Around 40% of students moving into private rental accommodation this autumn expect their landlord will retain about a third of their deposit when they come to move out, according to research.
Money.co.uk, a comparison website, says this will equate to a £32 million loss for the near 200,000 students who might be affected.
With around 500,000 students living in private rented accommodation, they will be paying an average deposit of £572 which means student deposits worth nearly £300million are being taken by landlords.
The research reveals that around 52% of student tenant deposit disputes are over cleaning with 52% of cases being brought because landlords felt the property had not been cleaned well enough for the deposit to be returned.
Most common reason for landlords keeping the deposit
The next most common reason for landlords keeping the deposit, in 24% of cases, was to pay for damage to fittings and fixtures.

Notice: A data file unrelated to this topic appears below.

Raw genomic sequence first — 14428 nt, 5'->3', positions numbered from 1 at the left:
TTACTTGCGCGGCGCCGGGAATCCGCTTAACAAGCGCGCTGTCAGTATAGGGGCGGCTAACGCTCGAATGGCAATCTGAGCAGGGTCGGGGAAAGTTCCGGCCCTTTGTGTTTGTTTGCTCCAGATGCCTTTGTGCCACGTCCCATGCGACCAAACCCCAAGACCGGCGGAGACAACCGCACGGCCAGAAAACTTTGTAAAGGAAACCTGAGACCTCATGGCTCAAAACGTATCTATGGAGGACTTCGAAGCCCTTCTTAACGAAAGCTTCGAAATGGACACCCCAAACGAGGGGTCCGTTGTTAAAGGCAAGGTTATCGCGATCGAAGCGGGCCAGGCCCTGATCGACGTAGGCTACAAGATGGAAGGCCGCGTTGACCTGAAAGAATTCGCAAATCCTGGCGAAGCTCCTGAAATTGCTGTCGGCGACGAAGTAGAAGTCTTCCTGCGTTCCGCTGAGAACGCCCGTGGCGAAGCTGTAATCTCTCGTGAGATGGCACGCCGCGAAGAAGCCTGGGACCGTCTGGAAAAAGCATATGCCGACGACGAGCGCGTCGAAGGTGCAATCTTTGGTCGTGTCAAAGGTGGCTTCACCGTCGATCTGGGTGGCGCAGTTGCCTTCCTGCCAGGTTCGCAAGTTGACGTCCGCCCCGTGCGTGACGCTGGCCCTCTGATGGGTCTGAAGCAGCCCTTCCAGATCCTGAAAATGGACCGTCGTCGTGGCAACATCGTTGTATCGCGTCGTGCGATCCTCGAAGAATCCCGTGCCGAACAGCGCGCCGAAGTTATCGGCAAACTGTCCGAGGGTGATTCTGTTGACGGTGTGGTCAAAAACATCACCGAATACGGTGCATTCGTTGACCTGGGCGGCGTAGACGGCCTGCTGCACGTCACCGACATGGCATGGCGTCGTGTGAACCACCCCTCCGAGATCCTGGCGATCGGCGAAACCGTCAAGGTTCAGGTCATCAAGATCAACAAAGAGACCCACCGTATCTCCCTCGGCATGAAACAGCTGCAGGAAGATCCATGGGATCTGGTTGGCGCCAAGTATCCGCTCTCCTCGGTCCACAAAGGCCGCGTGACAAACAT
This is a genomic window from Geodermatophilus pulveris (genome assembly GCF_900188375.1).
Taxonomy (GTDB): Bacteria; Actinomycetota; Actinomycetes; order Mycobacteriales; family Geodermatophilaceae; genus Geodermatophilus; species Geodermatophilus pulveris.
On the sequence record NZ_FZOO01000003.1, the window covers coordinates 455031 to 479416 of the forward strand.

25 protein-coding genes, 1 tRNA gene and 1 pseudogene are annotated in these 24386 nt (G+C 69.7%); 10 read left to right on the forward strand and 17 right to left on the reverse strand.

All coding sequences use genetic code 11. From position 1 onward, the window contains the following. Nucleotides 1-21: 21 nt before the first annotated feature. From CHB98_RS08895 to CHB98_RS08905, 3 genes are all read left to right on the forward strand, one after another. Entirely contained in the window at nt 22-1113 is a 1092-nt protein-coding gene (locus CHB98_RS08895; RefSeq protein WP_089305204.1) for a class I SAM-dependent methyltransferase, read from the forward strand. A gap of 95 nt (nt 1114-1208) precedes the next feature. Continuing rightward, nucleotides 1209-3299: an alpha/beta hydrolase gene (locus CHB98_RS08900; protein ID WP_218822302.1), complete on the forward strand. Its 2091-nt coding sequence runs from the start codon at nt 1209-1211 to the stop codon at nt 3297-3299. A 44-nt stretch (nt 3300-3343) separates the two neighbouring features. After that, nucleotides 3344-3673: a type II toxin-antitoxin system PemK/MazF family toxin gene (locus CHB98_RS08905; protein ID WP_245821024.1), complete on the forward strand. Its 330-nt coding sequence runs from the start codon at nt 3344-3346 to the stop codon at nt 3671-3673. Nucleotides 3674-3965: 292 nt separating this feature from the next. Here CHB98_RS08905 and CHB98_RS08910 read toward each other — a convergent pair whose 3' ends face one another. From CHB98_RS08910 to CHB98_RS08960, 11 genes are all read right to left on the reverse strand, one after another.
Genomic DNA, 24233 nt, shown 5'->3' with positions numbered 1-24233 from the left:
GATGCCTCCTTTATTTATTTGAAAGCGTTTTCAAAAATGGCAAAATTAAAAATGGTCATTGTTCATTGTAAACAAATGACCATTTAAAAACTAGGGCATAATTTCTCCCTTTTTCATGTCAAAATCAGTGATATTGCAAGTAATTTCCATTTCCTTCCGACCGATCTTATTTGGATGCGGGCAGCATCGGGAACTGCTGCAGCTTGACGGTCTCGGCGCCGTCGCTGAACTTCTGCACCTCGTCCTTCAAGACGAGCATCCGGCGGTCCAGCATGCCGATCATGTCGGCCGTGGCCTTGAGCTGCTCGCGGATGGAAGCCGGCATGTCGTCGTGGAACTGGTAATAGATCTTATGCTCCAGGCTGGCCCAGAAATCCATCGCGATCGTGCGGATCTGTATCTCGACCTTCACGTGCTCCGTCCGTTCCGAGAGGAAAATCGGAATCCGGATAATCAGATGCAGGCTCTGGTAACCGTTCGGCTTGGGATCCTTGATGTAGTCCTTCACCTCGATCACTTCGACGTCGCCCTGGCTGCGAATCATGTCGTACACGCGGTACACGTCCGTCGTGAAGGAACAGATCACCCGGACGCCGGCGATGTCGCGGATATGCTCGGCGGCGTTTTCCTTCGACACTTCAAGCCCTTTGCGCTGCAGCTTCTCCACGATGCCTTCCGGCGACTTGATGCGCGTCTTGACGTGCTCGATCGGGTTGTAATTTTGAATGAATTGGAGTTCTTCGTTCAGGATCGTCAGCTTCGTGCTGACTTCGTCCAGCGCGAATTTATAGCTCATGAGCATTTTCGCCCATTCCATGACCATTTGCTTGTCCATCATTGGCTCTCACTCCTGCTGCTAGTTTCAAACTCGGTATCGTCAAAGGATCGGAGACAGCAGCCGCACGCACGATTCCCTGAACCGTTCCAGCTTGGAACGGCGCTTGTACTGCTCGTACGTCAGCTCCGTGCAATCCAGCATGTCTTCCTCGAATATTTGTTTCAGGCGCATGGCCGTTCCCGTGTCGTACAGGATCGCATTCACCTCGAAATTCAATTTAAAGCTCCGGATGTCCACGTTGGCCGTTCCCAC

Other reasons for not returning deposits include, in 22% of cases, excessive wear and tear and 5% of students said unpaid bills was the reason.
Worryingly, 25% of students claimed they did not receive details of legally required deposit protection schemes with 10% of students saying their landlord did not protect their deposits.
Nearly two in three students questioned saying their deposit was unfairly withheld by the landlord, just 15% took action to dispute the decision and so reclaimed part or all of their deposit while 20% of students said they did take action but did not receive anything.
Another worrying aspect to the survey is that four out of five students said they had not signed an inventory when they moved into the property which left them with little evidence of the property's condition before they moved in and after they left.
Not surprisingly, more than half of students questioned said that if they had signed the inventory it would have made getting their deposit back much easier.
‘Ensuring the deposit is protected is key’
The website’s editor, Hannah Maundrell, said: “For many students this will be the first time they have rented their place and there are lots of things to consider but ensuring the deposit is protected is key.”
She added: “Landlords are not the enemy so students must ensure the property is in a decent state so the landlord has no reason for keeping their money.
“With more than half a million students in private accommodation there is a large room for problems and by not signing a photo inventory, there's a risk the student will lose money every time they come to move out. Student debt is already huge so forfeiting a deposit is an unnecessary loss.”